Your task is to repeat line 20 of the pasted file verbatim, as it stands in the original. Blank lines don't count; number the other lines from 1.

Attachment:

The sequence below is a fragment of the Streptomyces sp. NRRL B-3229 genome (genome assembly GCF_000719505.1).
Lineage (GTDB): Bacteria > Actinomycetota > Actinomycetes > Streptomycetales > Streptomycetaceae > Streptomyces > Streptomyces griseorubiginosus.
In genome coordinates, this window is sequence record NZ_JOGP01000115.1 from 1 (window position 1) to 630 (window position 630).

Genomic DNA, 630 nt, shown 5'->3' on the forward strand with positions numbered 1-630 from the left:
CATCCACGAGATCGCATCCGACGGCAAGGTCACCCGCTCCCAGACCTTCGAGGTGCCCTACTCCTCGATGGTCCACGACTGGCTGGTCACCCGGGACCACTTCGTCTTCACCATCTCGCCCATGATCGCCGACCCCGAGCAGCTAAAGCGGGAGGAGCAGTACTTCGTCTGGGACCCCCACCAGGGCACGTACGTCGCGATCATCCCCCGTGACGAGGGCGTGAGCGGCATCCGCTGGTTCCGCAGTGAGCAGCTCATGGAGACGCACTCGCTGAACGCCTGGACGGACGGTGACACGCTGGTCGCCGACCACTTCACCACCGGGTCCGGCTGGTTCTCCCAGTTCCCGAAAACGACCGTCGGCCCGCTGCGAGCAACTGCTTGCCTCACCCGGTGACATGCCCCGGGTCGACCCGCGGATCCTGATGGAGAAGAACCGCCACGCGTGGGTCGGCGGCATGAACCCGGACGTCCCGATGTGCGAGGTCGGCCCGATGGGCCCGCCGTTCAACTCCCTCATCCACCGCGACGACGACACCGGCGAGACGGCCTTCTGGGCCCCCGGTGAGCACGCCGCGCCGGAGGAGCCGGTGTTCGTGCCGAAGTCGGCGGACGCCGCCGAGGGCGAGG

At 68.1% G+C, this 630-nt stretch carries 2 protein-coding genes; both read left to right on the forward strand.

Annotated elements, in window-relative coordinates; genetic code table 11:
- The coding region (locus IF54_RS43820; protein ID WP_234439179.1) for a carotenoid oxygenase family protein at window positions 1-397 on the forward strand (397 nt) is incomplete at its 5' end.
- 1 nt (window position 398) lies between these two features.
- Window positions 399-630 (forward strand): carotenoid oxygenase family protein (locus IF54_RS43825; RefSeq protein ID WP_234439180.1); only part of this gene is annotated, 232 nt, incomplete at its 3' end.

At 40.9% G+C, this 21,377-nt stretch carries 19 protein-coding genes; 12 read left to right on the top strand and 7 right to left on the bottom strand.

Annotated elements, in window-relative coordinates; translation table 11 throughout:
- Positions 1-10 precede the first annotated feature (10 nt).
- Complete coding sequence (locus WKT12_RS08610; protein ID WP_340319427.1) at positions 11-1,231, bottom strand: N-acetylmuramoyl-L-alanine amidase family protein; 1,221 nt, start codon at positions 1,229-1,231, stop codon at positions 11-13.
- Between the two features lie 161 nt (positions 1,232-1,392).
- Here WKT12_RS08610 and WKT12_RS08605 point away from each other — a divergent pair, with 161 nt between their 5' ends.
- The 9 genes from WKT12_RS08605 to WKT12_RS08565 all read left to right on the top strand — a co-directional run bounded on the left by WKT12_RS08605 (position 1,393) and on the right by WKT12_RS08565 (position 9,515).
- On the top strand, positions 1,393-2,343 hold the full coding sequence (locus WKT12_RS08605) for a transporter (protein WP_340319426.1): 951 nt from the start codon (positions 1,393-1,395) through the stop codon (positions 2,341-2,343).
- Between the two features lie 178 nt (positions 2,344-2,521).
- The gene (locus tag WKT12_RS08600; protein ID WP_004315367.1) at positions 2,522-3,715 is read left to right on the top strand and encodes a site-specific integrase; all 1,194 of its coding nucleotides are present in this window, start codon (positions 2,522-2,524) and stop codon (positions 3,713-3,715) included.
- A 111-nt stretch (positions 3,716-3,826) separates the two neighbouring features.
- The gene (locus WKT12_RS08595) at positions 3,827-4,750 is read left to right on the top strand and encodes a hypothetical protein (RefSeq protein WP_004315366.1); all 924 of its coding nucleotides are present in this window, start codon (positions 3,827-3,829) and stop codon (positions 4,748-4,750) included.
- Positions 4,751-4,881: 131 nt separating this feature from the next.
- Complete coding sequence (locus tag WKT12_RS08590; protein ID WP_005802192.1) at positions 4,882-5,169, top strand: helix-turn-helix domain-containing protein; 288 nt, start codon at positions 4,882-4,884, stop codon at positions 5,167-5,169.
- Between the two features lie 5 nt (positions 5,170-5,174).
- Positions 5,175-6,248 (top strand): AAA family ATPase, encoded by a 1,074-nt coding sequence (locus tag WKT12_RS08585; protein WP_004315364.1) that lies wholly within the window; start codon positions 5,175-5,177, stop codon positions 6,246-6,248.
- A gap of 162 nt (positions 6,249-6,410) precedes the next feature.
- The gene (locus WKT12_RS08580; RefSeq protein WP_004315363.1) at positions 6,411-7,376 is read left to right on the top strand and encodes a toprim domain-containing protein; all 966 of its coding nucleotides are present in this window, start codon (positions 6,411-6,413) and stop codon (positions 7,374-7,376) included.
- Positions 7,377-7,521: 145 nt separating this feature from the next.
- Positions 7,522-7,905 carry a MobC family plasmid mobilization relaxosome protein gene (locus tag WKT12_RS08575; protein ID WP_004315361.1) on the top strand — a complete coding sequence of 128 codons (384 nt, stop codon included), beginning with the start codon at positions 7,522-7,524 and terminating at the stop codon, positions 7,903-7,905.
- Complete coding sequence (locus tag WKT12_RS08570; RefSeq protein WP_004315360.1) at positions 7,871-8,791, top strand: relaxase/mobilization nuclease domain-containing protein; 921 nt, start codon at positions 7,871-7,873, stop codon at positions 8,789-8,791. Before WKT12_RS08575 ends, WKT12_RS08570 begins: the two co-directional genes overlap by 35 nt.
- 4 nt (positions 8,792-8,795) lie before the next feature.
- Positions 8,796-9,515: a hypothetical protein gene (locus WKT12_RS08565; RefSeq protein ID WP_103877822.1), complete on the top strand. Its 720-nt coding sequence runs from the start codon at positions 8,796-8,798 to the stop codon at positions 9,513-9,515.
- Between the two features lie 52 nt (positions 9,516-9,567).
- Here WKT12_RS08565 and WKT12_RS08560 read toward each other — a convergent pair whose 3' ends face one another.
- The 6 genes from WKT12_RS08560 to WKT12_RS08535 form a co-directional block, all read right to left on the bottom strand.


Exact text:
- The gene (locus tag WKT12_RS08600; protein ID WP_004315367.1) at positions 2,522-3,715 is read left to right on the top strand and encodes a site-specific integrase; all 1,194 of its coding nucleotides are present in this window, start codon (positions 2,522-2,524) and stop codon (positions 3,713-3,715) included.